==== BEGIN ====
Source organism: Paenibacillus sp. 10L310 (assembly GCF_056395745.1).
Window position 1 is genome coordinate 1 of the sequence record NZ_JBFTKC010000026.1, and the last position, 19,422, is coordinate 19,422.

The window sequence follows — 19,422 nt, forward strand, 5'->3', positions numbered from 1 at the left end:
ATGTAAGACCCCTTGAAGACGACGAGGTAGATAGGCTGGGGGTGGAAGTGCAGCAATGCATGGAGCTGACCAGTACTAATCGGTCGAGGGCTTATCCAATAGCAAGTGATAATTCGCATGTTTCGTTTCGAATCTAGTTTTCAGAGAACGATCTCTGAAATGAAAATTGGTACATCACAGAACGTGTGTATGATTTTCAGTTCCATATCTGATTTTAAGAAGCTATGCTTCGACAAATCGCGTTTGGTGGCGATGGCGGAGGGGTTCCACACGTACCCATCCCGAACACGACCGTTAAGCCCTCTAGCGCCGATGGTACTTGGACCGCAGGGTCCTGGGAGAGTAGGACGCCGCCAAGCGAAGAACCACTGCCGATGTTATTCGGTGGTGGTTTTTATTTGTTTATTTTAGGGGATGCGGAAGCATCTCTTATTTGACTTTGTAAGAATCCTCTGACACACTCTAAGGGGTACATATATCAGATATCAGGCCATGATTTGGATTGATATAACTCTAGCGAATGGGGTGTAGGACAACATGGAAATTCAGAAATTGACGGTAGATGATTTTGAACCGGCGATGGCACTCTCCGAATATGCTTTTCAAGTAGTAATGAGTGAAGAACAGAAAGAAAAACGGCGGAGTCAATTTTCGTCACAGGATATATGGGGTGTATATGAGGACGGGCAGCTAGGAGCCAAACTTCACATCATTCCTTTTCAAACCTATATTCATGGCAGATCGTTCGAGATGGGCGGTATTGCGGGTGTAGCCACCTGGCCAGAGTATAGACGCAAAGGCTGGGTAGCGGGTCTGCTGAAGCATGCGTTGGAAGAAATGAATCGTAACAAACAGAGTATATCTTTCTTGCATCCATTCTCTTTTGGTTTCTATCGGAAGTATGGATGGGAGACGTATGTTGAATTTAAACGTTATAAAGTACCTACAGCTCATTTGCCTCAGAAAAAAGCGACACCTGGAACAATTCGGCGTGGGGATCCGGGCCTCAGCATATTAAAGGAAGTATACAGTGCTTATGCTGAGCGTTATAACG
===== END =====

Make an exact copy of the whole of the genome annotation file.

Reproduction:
Source organism: Paenibacillus sp. 10L310 (assembly GCF_056395745.1).
Window position 1 is genome coordinate 1 of the sequence record NZ_JBFTKC010000026.1, and the last position, 19,422, is coordinate 19,422.

The window sequence follows — 19,422 nt, forward strand, 5'->3', positions numbered from 1 at the left end:
ATGTAAGACCCCTTGAAGACGACGAGGTAGATAGGCTGGGGGTGGAAGTGCAGCAATGCATGGAGCTGACCAGTACTAATCGGTCGAGGGCTTATCCAATAGCAAGTGATAATTCGCATGTTTCGTTTCGAATCTAGTTTTCAGAGAACGATCTCTGAAATGAAAATTGGTACATCACAGAACGTGTGTATGATTTTCAGTTCCATATCTGATTTTAAGAAGCTATGCTTCGACAAATCGCGTTTGGTGGCGATGGCGGAGGGGTTCCACACGTACCCATCCCGAACACGACCGTTAAGCCCTCTAGCGCCGATGGTACTTGGACCGCAGGGTCCTGGGAGAGTAGGACGCCGCCAAGCGAAGAACCACTGCCGATGTTATTCGGTGGTGGTTTTTATTTGTTTATTTTAGGGGATGCGGAAGCATCTCTTATTTGACTTTGTAAGAATCCTCTGACACACTCTAAGGGGTACATATATCAGATATCAGGCCATGATTTGGATTGATATAACTCTAGCGAATGGGGTGTAGGACAACATGGAAATTCAGAAATTGACGGTAGATGATTTTGAACCGGCGATGGCACTCTCCGAATATGCTTTTCAAGTAGTAATGAGTGAAGAACAGAAAGAAAAACGGCGGAGTCAATTTTCGTCACAGGATATATGGGGTGTATATGAGGACGGGCAGCTAGGAGCCAAACTTCACATCATTCCTTTTCAAACCTATATTCATGGCAGATCGTTCGAGATGGGCGGTATTGCGGGTGTAGCCACCTGGCCAGAGTATAGACGCAAAGGCTGGGTAGCGGGTCTGCTGAAGCATGCGTTGGAAGAAATGAATCGTAACAAACAGAGTATATCTTTCTTGCATCCATTCTCTTTTGGTTTCTATCGGAAGTATGGATGGGAGACGTATGTTGAATTTAAACGTTATAAAGTACCTACAGCTCATTTGCCTCAGAAAAAAGCGACACCTGGAACAATTCGGCGTGGGGATCCGGGCCTCAGCATATTAAAGGAAGTATACAGTGCTTATGCTGAGCGTTATAACG